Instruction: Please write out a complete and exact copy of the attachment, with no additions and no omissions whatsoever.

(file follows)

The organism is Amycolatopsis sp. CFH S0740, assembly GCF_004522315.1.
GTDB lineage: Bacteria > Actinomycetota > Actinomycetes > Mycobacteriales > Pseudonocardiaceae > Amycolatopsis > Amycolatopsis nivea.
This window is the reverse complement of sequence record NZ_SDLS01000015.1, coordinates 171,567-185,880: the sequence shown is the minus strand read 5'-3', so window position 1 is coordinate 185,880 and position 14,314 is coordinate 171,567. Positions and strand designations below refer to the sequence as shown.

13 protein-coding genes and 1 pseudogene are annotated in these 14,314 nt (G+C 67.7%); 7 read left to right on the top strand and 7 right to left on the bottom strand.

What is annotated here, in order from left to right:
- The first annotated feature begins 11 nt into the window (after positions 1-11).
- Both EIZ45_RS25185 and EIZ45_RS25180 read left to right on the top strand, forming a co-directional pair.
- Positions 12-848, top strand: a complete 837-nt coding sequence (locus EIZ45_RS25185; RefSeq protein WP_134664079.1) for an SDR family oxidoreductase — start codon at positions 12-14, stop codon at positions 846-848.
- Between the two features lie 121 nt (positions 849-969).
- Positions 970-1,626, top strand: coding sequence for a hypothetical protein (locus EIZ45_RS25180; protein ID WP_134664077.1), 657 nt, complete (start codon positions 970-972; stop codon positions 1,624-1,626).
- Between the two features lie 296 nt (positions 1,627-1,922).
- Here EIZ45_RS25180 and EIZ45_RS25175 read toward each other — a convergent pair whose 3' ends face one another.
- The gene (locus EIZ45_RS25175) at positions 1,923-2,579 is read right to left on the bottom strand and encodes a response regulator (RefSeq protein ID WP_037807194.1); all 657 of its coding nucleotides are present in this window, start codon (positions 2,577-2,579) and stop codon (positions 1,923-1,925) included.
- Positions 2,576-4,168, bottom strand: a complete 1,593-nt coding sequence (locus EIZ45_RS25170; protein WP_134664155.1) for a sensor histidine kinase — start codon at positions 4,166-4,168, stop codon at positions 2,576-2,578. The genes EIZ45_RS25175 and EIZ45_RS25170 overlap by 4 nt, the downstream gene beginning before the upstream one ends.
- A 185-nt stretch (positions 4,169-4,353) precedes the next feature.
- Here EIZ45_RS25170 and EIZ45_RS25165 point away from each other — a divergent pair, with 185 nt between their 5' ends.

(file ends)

The organism is Amycolatopsis sp. CFH S0740, assembly GCF_004522315.1.
GTDB lineage: Bacteria > Actinomycetota > Actinomycetes > Mycobacteriales > Pseudonocardiaceae > Amycolatopsis > Amycolatopsis nivea.
This window is the reverse complement of sequence record NZ_SDLS01000015.1, coordinates 171,567-185,880: the sequence shown is the minus strand read 5'-3', so window position 1 is coordinate 185,880 and position 14,314 is coordinate 171,567. Positions and strand designations below refer to the sequence as shown.

13 protein-coding genes and 1 pseudogene are annotated in these 14,314 nt (G+C 67.7%); 7 read left to right on the top strand and 7 right to left on the bottom strand.

What is annotated here, in order from left to right:
- The first annotated feature begins 11 nt into the window (after positions 1-11).
- Both EIZ45_RS25185 and EIZ45_RS25180 read left to right on the top strand, forming a co-directional pair.
- Positions 12-848, top strand: a complete 837-nt coding sequence (locus EIZ45_RS25185; RefSeq protein WP_134664079.1) for an SDR family oxidoreductase — start codon at positions 12-14, stop codon at positions 846-848.
- Between the two features lie 121 nt (positions 849-969).
- Positions 970-1,626, top strand: coding sequence for a hypothetical protein (locus EIZ45_RS25180; protein ID WP_134664077.1), 657 nt, complete (start codon positions 970-972; stop codon positions 1,624-1,626).
- Between the two features lie 296 nt (positions 1,627-1,922).
- Here EIZ45_RS25180 and EIZ45_RS25175 read toward each other — a convergent pair whose 3' ends face one another.
- The gene (locus EIZ45_RS25175) at positions 1,923-2,579 is read right to left on the bottom strand and encodes a response regulator (RefSeq protein ID WP_037807194.1); all 657 of its coding nucleotides are present in this window, start codon (positions 2,577-2,579) and stop codon (positions 1,923-1,925) included.
- Positions 2,576-4,168, bottom strand: a complete 1,593-nt coding sequence (locus EIZ45_RS25170; protein WP_134664155.1) for a sensor histidine kinase — start codon at positions 4,166-4,168, stop codon at positions 2,576-2,578. The genes EIZ45_RS25175 and EIZ45_RS25170 overlap by 4 nt, the downstream gene beginning before the upstream one ends.
- A 185-nt stretch (positions 4,169-4,353) precedes the next feature.
- Here EIZ45_RS25170 and EIZ45_RS25165 point away from each other — a divergent pair, with 185 nt between their 5' ends.